"I had just read Dr. Laura’s blog about staying calm and acknowledging his desires. When the screaming and stomping began, I stopped what I was doing and sat down next to my three year old. I made eye contact, listened to his complaint and did not let the screaming anger me; I then calmly explained that I hear him. I know cheesy poofs are so tasty and I love them too but he will have to wait half an hour until dinnertime. He blubbered briefly, collapsed into my arms for a minute and then went to play with his toys. My husband congratulated me on keeping my cool. The best part? He was perfectly pleasant the rest of the evening. Wow!" – Aimee
When parents begin using gentle guidance, they're often amazed by how well empathy "works" to calm their child. For most people, just having our views and feelings acknowledged makes us feel better, so we're more cooperative. So once parents get past their fear of "agreeing" with their child's "negative emotions" they quickly learn to empathize when their child is having a hard time: READ POST
"Isn't there a time and a place for a parent to just plain 'be in charge'? So often, and especially now, with this new approach, she pretty much does whatever she wants...I don't want my child to be an uncontrollable brat." - Amber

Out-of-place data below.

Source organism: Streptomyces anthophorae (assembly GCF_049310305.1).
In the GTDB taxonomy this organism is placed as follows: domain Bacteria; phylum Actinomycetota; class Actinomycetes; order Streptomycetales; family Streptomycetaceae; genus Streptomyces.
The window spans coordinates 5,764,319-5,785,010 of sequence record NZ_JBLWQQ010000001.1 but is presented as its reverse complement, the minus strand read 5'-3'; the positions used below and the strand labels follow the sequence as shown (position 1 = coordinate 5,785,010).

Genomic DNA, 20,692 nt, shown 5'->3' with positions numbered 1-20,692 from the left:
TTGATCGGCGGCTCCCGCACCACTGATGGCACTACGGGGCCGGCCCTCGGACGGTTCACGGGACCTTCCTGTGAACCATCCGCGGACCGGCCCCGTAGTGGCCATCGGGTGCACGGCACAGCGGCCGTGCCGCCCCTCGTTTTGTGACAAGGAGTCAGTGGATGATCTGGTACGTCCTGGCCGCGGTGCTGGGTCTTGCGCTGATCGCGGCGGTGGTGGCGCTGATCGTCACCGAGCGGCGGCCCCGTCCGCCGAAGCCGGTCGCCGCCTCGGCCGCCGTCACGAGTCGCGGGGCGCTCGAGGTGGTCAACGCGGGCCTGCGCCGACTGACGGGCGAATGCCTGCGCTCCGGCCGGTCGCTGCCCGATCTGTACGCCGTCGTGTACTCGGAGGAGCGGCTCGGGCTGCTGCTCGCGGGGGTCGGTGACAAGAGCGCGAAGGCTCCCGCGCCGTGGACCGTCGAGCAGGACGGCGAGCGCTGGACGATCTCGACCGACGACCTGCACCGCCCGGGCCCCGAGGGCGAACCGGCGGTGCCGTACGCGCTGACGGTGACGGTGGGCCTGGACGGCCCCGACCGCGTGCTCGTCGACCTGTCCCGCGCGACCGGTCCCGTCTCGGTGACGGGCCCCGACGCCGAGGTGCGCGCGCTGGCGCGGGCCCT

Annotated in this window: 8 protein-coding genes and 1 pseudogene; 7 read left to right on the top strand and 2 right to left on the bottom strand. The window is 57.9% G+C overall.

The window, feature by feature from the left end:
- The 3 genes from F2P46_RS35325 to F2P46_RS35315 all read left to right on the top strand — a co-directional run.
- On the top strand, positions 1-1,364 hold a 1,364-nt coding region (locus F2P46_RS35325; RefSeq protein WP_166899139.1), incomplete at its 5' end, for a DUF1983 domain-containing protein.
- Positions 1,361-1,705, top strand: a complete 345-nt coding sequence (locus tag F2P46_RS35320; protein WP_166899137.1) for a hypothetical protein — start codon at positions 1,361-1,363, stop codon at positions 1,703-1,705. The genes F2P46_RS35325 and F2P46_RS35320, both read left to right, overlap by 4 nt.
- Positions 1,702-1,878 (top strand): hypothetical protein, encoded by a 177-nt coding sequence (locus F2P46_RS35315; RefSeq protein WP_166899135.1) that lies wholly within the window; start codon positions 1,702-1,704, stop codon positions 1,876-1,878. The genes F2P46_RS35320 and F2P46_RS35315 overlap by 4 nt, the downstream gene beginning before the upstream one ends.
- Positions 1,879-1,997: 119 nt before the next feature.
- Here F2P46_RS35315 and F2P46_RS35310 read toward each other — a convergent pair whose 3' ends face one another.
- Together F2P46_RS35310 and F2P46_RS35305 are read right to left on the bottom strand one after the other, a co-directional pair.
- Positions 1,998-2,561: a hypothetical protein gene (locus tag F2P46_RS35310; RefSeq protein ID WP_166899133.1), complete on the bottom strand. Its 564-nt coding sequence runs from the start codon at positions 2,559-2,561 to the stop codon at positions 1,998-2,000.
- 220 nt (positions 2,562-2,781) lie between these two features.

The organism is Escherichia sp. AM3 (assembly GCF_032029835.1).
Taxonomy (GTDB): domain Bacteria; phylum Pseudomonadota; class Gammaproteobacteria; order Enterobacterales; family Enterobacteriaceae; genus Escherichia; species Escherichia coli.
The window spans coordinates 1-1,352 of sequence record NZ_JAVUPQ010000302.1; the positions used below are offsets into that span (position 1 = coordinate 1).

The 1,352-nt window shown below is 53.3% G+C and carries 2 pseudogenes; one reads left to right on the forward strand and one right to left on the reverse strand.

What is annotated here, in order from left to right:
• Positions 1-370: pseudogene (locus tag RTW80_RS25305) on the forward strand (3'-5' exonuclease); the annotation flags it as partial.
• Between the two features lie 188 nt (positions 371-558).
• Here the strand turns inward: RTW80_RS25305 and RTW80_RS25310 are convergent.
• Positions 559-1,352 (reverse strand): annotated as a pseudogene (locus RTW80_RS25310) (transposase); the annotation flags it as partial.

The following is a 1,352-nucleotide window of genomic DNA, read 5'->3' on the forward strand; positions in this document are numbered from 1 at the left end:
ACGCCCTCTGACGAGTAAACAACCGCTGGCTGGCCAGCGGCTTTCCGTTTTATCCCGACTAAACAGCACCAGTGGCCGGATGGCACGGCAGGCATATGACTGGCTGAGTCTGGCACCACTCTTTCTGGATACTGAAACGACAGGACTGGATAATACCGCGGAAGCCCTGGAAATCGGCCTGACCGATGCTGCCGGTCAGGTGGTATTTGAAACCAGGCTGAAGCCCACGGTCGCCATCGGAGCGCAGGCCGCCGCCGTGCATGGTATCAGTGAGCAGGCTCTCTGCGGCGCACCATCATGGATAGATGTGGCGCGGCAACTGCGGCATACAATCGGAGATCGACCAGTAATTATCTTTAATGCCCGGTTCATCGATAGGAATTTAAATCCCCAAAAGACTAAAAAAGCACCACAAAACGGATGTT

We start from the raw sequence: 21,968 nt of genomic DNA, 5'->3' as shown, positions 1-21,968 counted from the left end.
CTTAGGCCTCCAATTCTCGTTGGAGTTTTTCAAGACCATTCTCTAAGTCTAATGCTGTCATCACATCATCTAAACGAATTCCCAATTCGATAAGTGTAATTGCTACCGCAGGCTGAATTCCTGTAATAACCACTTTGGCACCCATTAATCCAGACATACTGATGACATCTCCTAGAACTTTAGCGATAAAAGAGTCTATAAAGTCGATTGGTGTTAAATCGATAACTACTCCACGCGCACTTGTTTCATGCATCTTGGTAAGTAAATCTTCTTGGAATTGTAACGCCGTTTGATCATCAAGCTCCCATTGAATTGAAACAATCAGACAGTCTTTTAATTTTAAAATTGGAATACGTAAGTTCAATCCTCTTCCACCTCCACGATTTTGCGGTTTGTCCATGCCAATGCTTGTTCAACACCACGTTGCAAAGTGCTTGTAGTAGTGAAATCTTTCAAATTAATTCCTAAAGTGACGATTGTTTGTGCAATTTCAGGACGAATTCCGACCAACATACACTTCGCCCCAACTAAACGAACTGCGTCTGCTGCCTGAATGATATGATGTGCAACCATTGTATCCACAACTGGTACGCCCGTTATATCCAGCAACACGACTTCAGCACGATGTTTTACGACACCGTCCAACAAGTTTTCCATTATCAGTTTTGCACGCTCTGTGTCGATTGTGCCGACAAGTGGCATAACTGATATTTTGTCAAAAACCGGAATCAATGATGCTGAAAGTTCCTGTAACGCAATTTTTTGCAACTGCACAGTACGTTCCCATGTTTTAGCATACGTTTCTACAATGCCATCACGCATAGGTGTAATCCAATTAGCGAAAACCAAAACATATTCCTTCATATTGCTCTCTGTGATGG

Often, parents get confused about peaceful parenting. They think that if they stop punishing, their child will do whatever she wants. But that assumes there are only two choices -- being permissive or punitive. What about holding to your expectations while at the same time offering your child support and understanding?
Let's say you tell your child that it's time for bed, and she ignores you or says NO! What are your choices? READ POST
"I can hear those readers unfamiliar with positive discipline saying: “How can you reward bad behavior? You’ve got to be kidding!” I understand your reaction because I had the same one. I changed my mind when I tried it and saw that it consistently decreases unacceptable behavior and helps prevent the child from repeating the same problems. My experience is that kids learn more about self-control using the Comfort Corner than they would after 100 Time Outs." - Peter Haiman, Ph.D.
Do you use Time-Outs? They’re certainly better than spanking to show your child you’re serious about whatever limit you’re setting. But time-outs aren’t the best way to help kids want to cooperate, or even to help them calm down. Why? READ POST